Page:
As things turned out, Hank Thorne would lead men into battle against Imperial Japan again. On 6 December 1944, almost three years to the day the war in the Pacific began, he took command of the 414th Fighter Group and its three fighter squadrons, the 413th, 437th and 456th at Seymour Johnson Field, North Carolina. In May and June 1945 the group deployed from the States to the Pacific, with echelons arriving at Guam and Iwo Jima where Navy escort carriers Casablanca (CVE-55) and Cape Esperance (CVE-88) brought its P-47N Thunderbolt aircraft.
In the western Pacific the 414th group became part of Twentieth Air Force. Beginning 13 July, the unit flew a couple of missions from Harmon Field in Guam against the Japanese bastion at Truk in the Caroline Islands. Later, these Guam-based aircraft moved up to Iwo Jima, as can be seen in this vintage film featuring 414th Thunderbolts from July, 1945:
Iwo Jima-based operations began on 29 July with an attack on a Japanese radar station on Chichi Jima, and in August the group conducted missions again the Japanese Home Islands. The 414th would fly four combat missions from Iwo Jima against the Japanese Home Islands before the war ended, ranging as far as Nagoya and Kyushu. In its brief period of action against the Japanese Home Islands, the 414th was “…directed primarily against enemy airfields in Japan, but also strafed hangars, barracks, ordnance dumps, trains, marshalling yards, and shipping.” On the mission to Kyushu escorting B-29s against the steel works at Yawata, the group flew its longest mission of the war, with one pilot recording eight hours and 45 minutes in flight. Some pilots couldn’t stretch their fuel out long enough to return and bailed out near some US Navy ships stationkeeping along the mission flight routes. The group only claimed one aerial victory on 4 August 1945, by 1st Lt. Robert P. Witty of the 456th Fighter Squadron. The 414th received credit for participation in two campaigns including the Air Offensive Japan and the Eastern Mandates.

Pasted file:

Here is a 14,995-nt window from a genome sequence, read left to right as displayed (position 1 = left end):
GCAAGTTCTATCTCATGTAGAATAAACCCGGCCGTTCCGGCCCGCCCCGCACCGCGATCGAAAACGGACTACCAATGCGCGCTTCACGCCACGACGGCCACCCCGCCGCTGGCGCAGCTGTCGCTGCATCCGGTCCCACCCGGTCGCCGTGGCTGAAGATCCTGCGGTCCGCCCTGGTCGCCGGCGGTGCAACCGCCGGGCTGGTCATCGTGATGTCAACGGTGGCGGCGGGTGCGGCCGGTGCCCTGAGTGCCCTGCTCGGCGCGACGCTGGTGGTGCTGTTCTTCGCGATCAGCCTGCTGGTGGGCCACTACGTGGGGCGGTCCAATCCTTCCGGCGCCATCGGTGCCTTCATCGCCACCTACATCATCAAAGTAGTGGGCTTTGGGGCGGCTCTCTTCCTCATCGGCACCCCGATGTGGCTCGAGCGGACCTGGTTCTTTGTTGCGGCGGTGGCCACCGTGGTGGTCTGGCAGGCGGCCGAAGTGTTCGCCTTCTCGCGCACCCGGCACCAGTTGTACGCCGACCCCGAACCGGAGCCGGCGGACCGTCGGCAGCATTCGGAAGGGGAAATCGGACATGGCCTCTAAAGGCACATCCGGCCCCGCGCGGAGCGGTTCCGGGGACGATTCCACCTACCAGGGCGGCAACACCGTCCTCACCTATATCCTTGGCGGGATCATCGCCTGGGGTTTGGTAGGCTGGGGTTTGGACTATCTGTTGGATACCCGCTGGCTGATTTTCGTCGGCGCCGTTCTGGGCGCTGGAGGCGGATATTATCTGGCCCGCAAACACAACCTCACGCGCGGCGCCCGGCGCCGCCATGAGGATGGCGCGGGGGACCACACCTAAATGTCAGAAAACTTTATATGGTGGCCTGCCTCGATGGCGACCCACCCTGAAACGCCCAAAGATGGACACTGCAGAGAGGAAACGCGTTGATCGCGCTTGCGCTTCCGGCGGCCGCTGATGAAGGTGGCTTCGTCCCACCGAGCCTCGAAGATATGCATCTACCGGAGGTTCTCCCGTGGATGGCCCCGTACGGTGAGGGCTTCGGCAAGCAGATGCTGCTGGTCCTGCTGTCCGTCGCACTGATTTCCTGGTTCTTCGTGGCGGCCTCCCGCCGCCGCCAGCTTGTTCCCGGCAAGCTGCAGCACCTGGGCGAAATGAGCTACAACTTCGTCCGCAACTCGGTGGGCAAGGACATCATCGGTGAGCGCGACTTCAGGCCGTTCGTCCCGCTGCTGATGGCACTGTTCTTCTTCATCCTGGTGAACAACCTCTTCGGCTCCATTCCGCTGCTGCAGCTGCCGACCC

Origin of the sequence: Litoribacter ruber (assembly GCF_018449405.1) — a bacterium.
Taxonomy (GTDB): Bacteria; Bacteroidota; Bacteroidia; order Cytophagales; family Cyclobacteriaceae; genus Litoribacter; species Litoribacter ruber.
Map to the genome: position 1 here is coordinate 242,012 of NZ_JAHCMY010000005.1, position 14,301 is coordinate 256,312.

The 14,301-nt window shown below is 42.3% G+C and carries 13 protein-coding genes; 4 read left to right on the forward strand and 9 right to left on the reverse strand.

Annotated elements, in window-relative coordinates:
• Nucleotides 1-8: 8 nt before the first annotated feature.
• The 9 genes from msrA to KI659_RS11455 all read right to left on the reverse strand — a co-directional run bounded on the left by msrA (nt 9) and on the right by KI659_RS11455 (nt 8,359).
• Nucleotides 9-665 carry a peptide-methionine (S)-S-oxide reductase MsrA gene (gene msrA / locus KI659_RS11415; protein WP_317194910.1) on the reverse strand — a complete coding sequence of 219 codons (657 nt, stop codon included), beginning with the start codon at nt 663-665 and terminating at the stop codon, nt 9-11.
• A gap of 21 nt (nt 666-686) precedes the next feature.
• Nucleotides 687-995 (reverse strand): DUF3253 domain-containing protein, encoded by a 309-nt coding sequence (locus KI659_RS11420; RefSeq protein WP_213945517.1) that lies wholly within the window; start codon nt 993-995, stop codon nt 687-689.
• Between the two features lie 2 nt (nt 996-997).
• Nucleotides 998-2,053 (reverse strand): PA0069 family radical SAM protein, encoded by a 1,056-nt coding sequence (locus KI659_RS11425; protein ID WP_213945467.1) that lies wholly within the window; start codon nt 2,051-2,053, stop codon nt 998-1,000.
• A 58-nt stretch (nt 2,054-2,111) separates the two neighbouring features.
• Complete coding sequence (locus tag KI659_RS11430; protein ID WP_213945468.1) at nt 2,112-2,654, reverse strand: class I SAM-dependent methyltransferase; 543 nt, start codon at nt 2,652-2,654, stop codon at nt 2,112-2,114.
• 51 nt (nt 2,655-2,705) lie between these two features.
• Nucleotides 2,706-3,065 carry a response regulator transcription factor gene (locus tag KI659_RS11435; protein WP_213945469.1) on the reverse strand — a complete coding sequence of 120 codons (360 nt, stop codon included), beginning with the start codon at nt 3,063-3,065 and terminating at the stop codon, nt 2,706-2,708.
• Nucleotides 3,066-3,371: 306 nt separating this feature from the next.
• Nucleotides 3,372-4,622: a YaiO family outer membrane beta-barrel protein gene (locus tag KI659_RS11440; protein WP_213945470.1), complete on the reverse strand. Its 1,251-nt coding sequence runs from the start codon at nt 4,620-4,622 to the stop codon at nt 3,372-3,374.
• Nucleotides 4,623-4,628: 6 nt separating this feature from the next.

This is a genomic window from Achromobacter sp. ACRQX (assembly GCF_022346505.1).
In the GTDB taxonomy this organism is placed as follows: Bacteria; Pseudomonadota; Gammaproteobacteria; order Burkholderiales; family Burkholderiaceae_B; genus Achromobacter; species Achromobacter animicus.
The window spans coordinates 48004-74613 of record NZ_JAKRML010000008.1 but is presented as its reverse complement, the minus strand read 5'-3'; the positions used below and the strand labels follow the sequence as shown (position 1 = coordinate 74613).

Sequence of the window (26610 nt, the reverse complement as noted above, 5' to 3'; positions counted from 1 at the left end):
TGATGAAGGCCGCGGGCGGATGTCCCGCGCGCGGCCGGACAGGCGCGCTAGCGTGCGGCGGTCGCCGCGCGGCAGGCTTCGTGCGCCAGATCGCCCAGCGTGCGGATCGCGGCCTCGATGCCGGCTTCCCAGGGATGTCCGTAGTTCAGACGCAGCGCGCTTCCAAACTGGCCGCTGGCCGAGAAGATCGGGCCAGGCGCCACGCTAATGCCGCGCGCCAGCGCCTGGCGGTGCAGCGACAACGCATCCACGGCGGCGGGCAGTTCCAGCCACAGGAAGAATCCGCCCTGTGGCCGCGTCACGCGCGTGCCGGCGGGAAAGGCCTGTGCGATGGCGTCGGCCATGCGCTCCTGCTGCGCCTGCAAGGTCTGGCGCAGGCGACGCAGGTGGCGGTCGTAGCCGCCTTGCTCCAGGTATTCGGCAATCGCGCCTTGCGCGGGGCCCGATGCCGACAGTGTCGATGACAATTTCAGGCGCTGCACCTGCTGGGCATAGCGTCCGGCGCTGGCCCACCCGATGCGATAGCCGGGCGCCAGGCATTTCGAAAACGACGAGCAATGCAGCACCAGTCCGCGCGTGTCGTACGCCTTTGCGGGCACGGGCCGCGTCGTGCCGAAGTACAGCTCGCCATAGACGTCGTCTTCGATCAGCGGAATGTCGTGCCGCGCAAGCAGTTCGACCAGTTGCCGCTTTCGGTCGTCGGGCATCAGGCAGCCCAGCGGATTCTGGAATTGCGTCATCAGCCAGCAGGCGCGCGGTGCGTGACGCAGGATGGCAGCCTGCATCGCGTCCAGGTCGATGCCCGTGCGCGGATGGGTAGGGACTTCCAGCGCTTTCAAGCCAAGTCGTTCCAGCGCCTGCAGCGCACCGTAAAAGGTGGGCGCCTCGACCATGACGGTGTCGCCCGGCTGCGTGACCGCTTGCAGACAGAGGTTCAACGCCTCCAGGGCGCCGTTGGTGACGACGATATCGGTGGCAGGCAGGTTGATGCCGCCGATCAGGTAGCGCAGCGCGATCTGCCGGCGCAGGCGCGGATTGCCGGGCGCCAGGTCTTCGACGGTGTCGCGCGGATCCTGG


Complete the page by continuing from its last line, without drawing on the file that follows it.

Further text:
After hostilities concluded the group flew one show of force mission over Tokyo and surrounding areas on 30 August 1945. The unit departed Iwo Jima for Clark Field in the Philippines on 23 December 1945, later to Floridablanca Airfield, and was subordinate to Thirteenth Air Force until it inactivated there on 30 September 1946.